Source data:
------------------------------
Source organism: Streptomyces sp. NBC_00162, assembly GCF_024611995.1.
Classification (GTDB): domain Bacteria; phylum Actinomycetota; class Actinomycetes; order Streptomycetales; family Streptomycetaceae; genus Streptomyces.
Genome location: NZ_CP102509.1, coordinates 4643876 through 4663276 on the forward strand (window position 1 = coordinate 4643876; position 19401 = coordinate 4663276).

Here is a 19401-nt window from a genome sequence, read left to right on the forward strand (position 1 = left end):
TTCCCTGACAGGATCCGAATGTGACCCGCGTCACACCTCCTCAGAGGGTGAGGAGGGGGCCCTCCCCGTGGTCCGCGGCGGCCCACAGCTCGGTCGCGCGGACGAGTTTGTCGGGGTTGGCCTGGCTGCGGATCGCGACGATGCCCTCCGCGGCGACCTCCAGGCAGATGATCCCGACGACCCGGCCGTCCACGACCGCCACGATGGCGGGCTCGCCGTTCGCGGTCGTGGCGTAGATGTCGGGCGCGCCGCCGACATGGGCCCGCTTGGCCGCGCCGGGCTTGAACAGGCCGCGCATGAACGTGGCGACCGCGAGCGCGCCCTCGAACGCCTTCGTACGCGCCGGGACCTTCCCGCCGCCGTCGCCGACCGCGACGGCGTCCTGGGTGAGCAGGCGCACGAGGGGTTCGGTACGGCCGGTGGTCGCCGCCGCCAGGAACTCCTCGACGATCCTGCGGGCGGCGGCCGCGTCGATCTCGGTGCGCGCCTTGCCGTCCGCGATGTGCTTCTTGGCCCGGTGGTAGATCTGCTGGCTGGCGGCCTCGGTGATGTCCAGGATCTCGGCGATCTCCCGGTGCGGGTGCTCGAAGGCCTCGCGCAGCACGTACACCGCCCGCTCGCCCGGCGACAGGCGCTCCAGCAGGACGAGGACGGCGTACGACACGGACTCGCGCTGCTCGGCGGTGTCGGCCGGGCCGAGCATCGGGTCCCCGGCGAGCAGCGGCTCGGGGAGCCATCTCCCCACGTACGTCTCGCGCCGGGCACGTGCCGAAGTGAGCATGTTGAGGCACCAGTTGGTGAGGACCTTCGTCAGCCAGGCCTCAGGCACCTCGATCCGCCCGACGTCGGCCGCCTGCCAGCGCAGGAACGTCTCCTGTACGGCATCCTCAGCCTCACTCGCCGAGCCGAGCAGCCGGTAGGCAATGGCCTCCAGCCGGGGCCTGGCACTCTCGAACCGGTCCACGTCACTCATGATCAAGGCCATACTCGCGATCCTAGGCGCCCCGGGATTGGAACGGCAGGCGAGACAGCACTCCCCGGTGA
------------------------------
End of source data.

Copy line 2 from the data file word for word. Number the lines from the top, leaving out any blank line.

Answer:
Classification (GTDB): domain Bacteria; phylum Actinomycetota; class Actinomycetes; order Streptomycetales; family Streptomycetaceae; genus Streptomyces.